Advertisement

The Differential Diagnosis of Endodontic Disease

  • Peter Murray
Chapter

Abstract

Millions of teeth are extracted every year and most dentists are doing everything possible to save teeth. But many patients feel that having a painful tooth extracted is the most economical way to solve their problem. Patients need to be told that if root canal treatment and restoration can be used to save the tooth; that getting the treatment is preferable over the long term to maintain their quality of life and ability to chew food. The patient’s own description of their pain is an important diagnostic aid. The diagnosis of pulp, periodontal tissue and dentin status should follow a consistent and logical order to ensure that a tooth is given the most appropriate endodontic treatment. A comprehensive endodontic examination is not restricted to a hot tooth and should be performed on all new and existing patients. The ideal radiograph will show the crown and cervical aspects of the tooth. Diagnosis is part science and part experience. Avoiding pitfalls will improve the success of endodontic treatment. There are appropriate and inappropriate endodontic treatments based on the pulp sensibility and differential diagnosis of the tooth. The best treatment plan is the one most likely to benefit the patient and provide them with the highest quality longest lasting endodontic care.

Keywords

Root Canal Dental Pulp Periodontal Therapy Endodontic Treatment Root Canal Treatment 
These keywords were added by machine and not by the authors. This process is experimental and the keywords may be updated as the learning algorithm improves.

Bibliography

  1. 1.
    Torabinejad M, Anderson P, Bader J, Brown LJ, Chen LH, Goodacre CJ, Kattadiyil MT, Kutsenko D, Lozada J, Patel R, Petersen F, Puterman I, White SN. Outcomes of root canal treatment and restoration, implant-supported single crowns, fixed partial dentures, and extraction without replacement: a systematic review. J Prosthet Dent. 2007;98:285–311.PubMedCrossRefGoogle Scholar
  2. 2.
    Bortoluzzi MC, Traebert J, Lasta R, Da Rosa TN, Capella DL, Presta AA. Tooth loss, chewing ability and quality of life. Contemp Clin Dent. 2012;3:393–7.PubMedCrossRefPubMedCentralGoogle Scholar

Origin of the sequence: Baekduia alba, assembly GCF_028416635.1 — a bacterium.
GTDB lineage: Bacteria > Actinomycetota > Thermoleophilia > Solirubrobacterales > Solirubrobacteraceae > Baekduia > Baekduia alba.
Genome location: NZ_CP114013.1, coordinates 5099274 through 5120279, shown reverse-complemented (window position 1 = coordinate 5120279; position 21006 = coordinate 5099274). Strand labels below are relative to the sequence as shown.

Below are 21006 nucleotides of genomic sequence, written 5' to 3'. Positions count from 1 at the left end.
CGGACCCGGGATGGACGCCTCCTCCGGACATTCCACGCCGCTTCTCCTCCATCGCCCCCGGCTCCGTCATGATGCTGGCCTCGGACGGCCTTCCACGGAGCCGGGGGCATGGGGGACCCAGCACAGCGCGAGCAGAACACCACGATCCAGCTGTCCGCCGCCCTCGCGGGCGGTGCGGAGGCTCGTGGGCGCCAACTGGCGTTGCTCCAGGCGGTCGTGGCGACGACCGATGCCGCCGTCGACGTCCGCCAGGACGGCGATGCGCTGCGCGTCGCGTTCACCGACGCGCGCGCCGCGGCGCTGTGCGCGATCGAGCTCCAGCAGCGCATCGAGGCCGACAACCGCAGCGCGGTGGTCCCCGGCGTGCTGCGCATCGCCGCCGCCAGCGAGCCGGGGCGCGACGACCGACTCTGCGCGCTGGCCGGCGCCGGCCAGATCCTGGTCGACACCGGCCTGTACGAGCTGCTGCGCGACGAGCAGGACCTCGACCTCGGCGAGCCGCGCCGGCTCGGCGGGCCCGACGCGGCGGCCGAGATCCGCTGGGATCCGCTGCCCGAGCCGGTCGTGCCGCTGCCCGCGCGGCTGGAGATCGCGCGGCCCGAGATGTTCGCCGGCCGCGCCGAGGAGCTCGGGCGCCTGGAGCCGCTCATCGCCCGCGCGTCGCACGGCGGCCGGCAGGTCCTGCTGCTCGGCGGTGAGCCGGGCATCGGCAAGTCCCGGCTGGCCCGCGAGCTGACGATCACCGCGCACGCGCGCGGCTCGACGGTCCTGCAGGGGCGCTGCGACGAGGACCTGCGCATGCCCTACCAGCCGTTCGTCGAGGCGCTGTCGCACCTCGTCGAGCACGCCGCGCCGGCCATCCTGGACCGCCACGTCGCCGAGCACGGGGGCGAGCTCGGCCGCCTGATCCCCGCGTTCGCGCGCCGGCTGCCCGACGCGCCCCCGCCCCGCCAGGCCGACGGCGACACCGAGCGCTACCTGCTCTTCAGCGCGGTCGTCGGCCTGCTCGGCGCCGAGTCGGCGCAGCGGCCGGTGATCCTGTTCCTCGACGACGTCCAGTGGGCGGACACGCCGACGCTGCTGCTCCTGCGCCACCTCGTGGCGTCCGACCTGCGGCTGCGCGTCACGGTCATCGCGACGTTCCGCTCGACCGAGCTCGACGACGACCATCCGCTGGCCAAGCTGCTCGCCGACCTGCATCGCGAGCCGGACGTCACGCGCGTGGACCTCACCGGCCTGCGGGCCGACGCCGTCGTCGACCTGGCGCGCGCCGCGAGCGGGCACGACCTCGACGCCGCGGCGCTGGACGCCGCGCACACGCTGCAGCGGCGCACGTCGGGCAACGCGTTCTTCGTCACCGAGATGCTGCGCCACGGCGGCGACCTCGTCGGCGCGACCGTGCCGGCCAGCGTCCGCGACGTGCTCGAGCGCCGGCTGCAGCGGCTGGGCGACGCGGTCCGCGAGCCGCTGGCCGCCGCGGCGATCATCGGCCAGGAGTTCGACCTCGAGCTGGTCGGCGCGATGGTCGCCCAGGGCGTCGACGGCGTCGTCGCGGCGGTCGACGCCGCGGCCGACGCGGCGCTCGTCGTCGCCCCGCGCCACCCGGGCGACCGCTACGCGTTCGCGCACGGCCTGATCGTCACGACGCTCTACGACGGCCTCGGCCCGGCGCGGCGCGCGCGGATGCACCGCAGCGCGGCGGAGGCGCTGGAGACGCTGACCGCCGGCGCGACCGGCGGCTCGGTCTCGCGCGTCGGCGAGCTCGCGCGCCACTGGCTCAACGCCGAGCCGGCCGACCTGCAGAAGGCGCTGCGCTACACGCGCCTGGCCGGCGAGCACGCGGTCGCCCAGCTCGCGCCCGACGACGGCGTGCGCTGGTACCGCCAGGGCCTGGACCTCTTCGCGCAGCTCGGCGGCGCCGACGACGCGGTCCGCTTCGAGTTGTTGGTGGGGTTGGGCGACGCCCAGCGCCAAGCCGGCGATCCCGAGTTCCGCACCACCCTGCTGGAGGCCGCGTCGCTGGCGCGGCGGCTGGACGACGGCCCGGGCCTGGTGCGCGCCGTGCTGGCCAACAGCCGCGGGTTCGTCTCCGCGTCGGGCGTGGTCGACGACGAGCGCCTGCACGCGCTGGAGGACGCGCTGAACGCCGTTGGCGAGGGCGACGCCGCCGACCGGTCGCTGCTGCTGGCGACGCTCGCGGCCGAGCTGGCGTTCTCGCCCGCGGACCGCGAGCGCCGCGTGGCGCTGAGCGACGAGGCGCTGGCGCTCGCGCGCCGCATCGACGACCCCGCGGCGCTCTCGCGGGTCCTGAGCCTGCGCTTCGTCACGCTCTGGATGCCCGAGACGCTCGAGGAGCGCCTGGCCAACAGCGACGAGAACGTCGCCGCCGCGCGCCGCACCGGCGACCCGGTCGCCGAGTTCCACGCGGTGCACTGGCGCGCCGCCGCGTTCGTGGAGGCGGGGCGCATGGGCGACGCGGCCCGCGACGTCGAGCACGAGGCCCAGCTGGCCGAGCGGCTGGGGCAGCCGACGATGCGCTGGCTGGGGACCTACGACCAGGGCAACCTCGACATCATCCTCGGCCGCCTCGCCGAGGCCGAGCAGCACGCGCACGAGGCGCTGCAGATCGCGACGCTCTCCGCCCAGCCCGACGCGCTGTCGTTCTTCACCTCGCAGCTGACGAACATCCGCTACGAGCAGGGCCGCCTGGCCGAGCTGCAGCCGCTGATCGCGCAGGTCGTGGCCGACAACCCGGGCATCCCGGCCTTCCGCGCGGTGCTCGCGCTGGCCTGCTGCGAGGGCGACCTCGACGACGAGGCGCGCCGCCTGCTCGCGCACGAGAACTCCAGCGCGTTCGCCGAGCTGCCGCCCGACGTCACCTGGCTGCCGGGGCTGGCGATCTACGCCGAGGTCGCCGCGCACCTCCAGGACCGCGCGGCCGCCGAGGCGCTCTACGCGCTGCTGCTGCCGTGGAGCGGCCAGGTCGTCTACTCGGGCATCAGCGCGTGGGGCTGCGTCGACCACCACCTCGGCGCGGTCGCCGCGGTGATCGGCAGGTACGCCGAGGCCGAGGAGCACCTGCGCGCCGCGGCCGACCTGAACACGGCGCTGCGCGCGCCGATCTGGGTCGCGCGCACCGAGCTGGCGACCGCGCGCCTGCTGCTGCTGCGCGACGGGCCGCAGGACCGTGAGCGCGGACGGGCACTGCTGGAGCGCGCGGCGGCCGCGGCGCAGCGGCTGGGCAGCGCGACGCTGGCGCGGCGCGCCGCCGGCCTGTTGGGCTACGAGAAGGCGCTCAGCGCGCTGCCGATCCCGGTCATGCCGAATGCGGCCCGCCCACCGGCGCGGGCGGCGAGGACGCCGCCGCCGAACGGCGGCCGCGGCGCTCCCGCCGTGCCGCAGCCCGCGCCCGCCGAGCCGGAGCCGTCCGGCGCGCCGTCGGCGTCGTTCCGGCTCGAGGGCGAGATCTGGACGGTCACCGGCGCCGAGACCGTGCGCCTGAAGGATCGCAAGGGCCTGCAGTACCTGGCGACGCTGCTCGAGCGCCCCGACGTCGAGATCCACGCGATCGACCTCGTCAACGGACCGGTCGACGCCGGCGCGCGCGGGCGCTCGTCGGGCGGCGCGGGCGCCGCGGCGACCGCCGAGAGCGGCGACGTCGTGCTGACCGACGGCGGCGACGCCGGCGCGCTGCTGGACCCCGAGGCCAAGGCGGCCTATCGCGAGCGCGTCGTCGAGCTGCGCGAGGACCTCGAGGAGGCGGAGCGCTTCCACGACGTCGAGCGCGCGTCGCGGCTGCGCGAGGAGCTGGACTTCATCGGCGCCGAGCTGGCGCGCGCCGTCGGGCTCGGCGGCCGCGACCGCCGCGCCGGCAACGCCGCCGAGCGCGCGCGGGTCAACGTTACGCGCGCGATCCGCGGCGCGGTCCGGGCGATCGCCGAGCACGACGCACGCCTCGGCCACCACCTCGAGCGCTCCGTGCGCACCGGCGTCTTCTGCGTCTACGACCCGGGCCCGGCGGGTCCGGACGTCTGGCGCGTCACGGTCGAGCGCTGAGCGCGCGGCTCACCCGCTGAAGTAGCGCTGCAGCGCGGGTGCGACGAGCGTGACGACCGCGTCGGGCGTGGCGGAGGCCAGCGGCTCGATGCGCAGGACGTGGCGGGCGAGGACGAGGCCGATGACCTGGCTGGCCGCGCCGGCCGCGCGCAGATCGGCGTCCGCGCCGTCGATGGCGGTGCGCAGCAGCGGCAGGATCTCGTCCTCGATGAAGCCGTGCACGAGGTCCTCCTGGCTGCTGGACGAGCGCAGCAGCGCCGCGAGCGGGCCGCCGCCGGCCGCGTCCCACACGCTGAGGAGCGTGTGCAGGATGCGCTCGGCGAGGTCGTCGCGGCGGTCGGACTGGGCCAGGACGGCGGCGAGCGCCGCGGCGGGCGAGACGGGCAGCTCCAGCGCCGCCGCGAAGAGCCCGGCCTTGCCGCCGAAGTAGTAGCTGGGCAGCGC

3. 3.
    Berman LH. Failing before starting: when not to do endodontics. Gen Dent. 2010;58:529–33.PubMedGoogle Scholar
  4. 4.
    Engström B, Segerstad LH, Ramström G, Frostell G. Correlation of positive cultures with the prognosis for root canal treatment. Odontol Revy. 1964;15:257–70.Google Scholar
  5. 5.
    Kerekes K, Tronstad L. Long-term results of endodontic treatment performed with a standardized technique. J Endod. 1979;5:83–90.PubMedCrossRefGoogle Scholar
  6. 6.
    Fleury A, Regan JD. Endodontic diagnosis: clinical aspects. J Ir Dent Assoc. 2006;52:28–38.PubMedGoogle Scholar
  7. 7.
    Lin J, Chandler NP. Electric pulp testing: a review. Int Endod J. 2008;41:365–74.PubMedCrossRefGoogle Scholar
  8. 8.
    Petersson K, Söderström C, Kiani-Anaraki M, Lévy G. Evaluation of the ability of thermal and electrical tests to register pulp vitality. Endod Dent Traumatol. 1999;15:127–31.PubMedCrossRefGoogle Scholar
  9. 9.
    Dinh A, Sheets CG, Earthman JC. Analysis of percussion response of dental implants: an in vitro study. Mater Sci Eng C Mater Biol Appl. 2013;33:2657–63.PubMedCrossRefGoogle Scholar
  10. 10.
    Chen E, Abbot PV. Dental pulp testing: a review. Int J Dent. 2009;2009:365785.PubMedCrossRefPubMedCentralGoogle Scholar
  11. 11.
    Cohen SC. Endodontics and litigation: an American perspective. Int Dent J. 1989;39:13–6.PubMedGoogle Scholar

Copyright information

© Springer-Verlag Berlin Heidelberg 2015

Authors and Affiliations

  • Peter Murray
    • 1
  1. 1.Department of EndodonticsNova Southeastern University College of Dental MedicineFort LauderdaleUSA

Personalised recommendations